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And Was Made Man (St. John 1.1-14)

Nativity of Our Lord, Christmas Day

“And Was Made Man”
Rev. Jacob Sutton, Pastor

St. John 1.1-14

25 December 2019

 

+ In the Name of Jesus +

The ancient pagans told myths of the gods taking human form in order to dwell among mankind, (sometimes for nefarious purposes). But they would have never said that a god would become flesh.

And the Word became flesh and dwelt among us, and we have seen his glory, glory as of the only Son from the Father, full of grace and truth. (John 1.14)

Yet that is exactly what the true God has done. Our Lord Jesus “became flesh” and “pitched His tent” – established a dwelling among us, He once took on and still bears our human flesh. Just like that old Testament tent that God dwelt in to make His Old Testament Israel holy and point them forward to the promised Savior, so God in Christ now dwells with man as man in order to save His people from their sins. He has taken up our cause and identifies with us in every way.

What no other religion has ever dreamed is the very basis of the Christian faith, namely that God does not have you come to Him. He comes to you! This is such a holy thing, such an important thing, the true meaning of Christmas that roles into Good Friday and Easter. So important a tenet of our Christian faith, we confess it every Divine Service: “And [He] was made man.”

Let us pray:

Lord Jesus, Word made flesh, in Your flesh You destroyed my sin at the cross. Reign now in my heart by Your risen and ascended body. In Your name we pray: Amen.

The message of Christmas is that the Word who was with God, this Word who was God, this Word through whom all things were made, has become one of us. St. John writes: “The Word became flesh.” He became a human being. He became our brother. As the hymnist says:

Veiled in flesh the Godhead see,

Hail th’incarnate Deity!

Pleased as Man with man to dwell;

Jesus, our Immanuel!

Can it be true? Immanuel, the “with-us-God”? How can it be true? How can the God whom the whole universe cannot contain become a little baby? How can he through whom all things were made join his own creation, taking on himself flesh and blood? How can the Almighty become a little infant dependent upon his mother for his very life? How? God does not say. We cannot understand. But we can know. Yes, we can know that it is so.

St. John writes:

And the Word became flesh and dwelt among us, and we have seen his glory, glory as of the only Son from the Father, full of grace and truth. (John 1.14)

This is the message and true meaning of Christmas. Billions of dollars invested in everything from light displays to Santa Claus visits to good-hearted attempts at charitable works, to political debates about public manger displays, and the sounds of bells, and the sound of a lot of bad pop Christmas music, to cars driving down congested streets bumper to bumper in the frantic effort to get it all done before we run out of time: these are but distractions.

The true message of Christmas is that God has joined the human race. We honor that by being here most of all, to receive Him as Savior and Lord in Word and Sacrament, and to confess it in our Creed every service and even to bow our head or bend our knee in humble adoration at such a wondrous act of God’s mercy, glory, grace, and truth.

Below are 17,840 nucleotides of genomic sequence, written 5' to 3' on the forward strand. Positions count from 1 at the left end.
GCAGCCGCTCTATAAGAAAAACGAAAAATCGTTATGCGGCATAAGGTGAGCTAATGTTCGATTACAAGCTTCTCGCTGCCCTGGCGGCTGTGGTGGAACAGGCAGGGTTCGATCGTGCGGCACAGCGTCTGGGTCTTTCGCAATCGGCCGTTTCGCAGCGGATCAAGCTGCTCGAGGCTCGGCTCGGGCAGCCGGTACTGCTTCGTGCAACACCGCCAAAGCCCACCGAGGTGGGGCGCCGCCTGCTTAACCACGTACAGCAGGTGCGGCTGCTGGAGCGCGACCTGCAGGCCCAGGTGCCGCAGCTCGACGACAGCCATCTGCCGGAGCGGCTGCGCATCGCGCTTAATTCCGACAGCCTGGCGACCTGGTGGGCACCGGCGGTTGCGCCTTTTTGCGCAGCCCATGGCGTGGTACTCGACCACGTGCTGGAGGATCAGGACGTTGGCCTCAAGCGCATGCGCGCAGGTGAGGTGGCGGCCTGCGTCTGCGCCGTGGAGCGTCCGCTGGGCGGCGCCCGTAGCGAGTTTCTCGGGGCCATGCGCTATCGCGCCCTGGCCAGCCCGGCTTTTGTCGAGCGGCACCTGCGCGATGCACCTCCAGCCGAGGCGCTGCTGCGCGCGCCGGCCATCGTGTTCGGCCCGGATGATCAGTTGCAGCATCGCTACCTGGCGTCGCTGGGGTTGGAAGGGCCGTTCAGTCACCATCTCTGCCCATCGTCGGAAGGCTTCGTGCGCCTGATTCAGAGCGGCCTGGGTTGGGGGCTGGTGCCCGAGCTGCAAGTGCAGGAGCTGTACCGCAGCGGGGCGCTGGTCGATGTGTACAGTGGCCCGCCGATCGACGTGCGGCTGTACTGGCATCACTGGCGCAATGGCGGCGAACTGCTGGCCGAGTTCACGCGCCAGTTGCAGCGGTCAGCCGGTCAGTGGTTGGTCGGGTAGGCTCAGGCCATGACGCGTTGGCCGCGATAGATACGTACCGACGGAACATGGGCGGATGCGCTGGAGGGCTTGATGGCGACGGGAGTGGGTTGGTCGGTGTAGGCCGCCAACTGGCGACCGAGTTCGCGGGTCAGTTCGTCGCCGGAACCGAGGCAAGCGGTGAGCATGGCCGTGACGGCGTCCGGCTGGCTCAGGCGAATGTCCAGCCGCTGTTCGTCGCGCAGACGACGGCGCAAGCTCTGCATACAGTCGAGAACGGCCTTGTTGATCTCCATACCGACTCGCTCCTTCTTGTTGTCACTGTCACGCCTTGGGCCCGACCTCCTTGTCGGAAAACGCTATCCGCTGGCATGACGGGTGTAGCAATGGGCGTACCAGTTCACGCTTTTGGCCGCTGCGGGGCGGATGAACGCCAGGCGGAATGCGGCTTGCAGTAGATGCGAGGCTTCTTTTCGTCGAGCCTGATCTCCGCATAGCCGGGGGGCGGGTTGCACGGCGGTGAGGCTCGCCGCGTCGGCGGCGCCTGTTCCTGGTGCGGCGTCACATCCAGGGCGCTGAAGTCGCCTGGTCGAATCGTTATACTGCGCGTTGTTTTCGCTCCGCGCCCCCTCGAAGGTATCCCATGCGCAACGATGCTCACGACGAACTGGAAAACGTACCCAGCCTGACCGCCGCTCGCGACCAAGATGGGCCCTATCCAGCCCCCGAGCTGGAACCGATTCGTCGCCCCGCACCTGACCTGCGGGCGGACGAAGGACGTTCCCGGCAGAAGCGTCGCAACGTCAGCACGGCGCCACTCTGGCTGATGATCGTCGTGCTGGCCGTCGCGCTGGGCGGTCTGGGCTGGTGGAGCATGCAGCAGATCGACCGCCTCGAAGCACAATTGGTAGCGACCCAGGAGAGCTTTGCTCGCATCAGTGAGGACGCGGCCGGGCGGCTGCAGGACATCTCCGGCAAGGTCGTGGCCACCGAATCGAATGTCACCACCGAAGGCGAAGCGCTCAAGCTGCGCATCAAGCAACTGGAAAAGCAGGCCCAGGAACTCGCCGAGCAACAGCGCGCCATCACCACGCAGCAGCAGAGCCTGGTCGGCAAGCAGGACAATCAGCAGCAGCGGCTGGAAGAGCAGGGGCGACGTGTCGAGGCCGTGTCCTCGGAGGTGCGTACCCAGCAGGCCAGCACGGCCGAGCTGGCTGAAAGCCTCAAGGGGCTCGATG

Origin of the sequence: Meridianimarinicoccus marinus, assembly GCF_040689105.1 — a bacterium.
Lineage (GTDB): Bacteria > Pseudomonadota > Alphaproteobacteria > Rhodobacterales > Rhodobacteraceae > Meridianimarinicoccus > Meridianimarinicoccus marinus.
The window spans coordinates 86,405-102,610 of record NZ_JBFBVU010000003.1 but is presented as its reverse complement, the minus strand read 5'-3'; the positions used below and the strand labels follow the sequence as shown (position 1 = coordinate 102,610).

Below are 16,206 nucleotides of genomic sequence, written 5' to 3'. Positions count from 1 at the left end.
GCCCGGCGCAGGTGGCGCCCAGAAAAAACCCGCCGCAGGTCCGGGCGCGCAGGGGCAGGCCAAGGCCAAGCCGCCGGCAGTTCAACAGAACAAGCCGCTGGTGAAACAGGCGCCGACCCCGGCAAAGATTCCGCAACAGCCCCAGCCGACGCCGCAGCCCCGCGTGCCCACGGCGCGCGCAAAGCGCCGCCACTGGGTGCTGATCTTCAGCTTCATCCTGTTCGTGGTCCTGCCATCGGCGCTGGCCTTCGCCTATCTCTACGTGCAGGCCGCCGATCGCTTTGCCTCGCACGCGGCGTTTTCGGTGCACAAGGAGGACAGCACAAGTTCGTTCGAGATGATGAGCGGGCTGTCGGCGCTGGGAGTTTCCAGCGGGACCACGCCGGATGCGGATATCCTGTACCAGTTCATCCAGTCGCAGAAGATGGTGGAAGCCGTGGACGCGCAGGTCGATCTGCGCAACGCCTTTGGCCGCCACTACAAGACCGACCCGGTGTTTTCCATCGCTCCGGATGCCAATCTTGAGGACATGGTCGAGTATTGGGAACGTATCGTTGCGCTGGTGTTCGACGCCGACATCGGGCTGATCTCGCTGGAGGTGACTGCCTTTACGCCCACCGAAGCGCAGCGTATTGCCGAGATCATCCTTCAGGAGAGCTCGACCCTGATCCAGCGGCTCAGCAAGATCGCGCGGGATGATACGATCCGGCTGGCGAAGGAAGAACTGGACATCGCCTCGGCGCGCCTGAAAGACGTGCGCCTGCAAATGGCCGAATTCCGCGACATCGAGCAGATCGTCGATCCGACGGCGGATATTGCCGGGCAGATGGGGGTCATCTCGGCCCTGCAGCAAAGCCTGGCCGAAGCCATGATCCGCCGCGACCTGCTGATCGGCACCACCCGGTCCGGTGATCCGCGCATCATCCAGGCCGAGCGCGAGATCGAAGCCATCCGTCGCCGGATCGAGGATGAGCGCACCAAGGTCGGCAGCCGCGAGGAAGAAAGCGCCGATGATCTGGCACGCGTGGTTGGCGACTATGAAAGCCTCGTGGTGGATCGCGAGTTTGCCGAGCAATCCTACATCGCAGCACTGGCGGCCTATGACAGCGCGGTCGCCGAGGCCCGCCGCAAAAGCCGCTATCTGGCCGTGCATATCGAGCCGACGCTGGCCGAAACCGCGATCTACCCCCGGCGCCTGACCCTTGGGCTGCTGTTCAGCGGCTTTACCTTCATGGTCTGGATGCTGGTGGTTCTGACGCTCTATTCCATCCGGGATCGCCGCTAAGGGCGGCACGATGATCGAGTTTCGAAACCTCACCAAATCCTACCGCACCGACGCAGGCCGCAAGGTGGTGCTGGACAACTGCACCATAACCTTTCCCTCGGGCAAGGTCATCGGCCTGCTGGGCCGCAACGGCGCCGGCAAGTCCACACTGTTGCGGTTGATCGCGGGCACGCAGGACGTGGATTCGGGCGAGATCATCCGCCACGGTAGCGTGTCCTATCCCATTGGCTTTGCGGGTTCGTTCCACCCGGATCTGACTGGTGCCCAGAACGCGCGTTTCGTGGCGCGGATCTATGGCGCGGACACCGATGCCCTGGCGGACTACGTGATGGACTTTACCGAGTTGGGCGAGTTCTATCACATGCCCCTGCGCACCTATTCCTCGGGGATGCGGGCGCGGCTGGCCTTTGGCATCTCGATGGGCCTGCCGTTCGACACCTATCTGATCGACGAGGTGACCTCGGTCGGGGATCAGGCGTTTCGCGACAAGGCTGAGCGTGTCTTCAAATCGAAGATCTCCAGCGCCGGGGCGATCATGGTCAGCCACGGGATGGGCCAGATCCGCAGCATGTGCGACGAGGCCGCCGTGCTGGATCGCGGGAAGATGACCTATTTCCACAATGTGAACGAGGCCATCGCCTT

He came to do for us what we failed to do for Him. It was our duty to obey His Word. We know it.  We can hardly blame the troubles of life on everyone else. If there is hatred out there what do I find within my own heart? If there is envy and covetousness in this world, what is it that my own eyes see that I want more than desiring to help my neighbor? If there is betrayal, have I broken my promises?  Consider all the evil we bemoan, everything that would keep us from feeling full of grace and goodwill. Must we not acknowledge our own responsibility for it?

But here is God. He doesn’t come to give you what your sins deserve. The Apollo 11 moon landing left the plaque on the moon that says, “We came in peace for all mankind.” But Jesus comes to earth in divine, heavenly, eternal peace. He is not so far away that you cannot see him or know him or have him as your own. He is in a manger. He is a helpless little baby. But He is the almighty God come to set you free. He is the pure and innocent babe of Bethlehem. But He will face your sins. He will bear their guilt. He will offer his holy life up on Calvary for sinners like you and me. Here is God in the flesh. Here is divine glory. Here is grace and truth.

Grace and truth go together. Christmas is about grace and truth. Only when God is gracious to us for Christ’s sake can the truth be our friend. The truth is that apart from Christ we are lost and powerless to find our way back to God.

But grace and truth go together in this Word made flesh, the Savior, who is Christ, the Lord, the one wrapped in swaddling clothes, laid in the manger. The one wrapped in death’s strong bands for our offenses given. The one who now at God’s right hand He stands, and brings us life from heaven in Word preached, Baptism, Supper, and Absolution delivered. The truth is that God joined Himself to the human race to bring us grace. God’s grace in Jesus Christ overflows, a fullness which is inexhaustible. It is mercy. It is kindness. It is the forgiveness of all our sins. It is new life. It is comfort within. It is peace. All of this is given to us in the God who for us men and our salvation pitched His tent among us, and became a baby, a boy, a man, our brother, our Savior.

+ In the Name of the Father, and of the + Son, and of the Holy Spirit +

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